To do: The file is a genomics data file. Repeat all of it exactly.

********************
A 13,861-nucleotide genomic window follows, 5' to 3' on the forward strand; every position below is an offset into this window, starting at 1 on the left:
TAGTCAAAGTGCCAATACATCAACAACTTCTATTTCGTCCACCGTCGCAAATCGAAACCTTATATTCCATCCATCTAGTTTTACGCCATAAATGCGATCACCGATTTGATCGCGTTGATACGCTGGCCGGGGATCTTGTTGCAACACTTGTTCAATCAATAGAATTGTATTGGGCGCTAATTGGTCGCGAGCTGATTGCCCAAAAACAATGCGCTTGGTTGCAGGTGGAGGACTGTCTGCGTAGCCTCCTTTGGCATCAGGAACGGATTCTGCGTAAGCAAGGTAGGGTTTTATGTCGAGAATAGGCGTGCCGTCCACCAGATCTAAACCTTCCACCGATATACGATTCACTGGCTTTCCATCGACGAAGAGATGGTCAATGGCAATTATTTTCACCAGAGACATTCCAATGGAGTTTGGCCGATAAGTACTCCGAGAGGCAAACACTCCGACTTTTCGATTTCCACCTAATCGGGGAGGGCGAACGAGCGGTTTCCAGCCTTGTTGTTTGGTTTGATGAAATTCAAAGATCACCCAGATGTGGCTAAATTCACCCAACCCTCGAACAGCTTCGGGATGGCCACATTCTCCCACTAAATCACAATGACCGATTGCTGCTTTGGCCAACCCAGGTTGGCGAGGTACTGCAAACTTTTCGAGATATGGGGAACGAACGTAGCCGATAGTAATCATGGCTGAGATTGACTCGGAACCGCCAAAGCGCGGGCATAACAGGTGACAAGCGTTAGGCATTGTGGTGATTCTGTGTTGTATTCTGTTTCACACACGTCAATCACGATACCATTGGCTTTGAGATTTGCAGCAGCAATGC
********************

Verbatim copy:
A 13,861-nucleotide genomic window follows, 5' to 3' on the forward strand; every position below is an offset into this window, starting at 1 on the left:
TAGTCAAAGTGCCAATACATCAACAACTTCTATTTCGTCCACCGTCGCAAATCGAAACCTTATATTCCATCCATCTAGTTTTACGCCATAAATGCGATCACCGATTTGATCGCGTTGATACGCTGGCCGGGGATCTTGTTGCAACACTTGTTCAATCAATAGAATTGTATTGGGCGCTAATTGGTCGCGAGCTGATTGCCCAAAAACAATGCGCTTGGTTGCAGGTGGAGGACTGTCTGCGTAGCCTCCTTTGGCATCAGGAACGGATTCTGCGTAAGCAAGGTAGGGTTTTATGTCGAGAATAGGCGTGCCGTCCACCAGATCTAAACCTTCCACCGATATACGATTCACTGGCTTTCCATCGACGAAGAGATGGTCAATGGCAATTATTTTCACCAGAGACATTCCAATGGAGTTTGGCCGATAAGTACTCCGAGAGGCAAACACTCCGACTTTTCGATTTCCACCTAATCGGGGAGGGCGAACGAGCGGTTTCCAGCCTTGTTGTTTGGTTTGATGAAATTCAAAGATCACCCAGATGTGGCTAAATTCACCCAACCCTCGAACAGCTTCGGGATGGCCACATTCTCCCACTAAATCACAATGACCGATTGCTGCTTTGGCCAACCCAGGTTGGCGAGGTACTGCAAACTTTTCGAGATATGGGGAACGAACGTAGCCGATAGTAATCATGGCTGAGATTGACTCGGAACCGCCAAAGCGCGGGCATAACAGGTGACAAGCGTTAGGCATTGTGGTGATTCTGTGTTGTATTCTGTTTCACACACGTCAATCACGATACCATTGGCTTTGAGATTTGCAGCAGCAATGC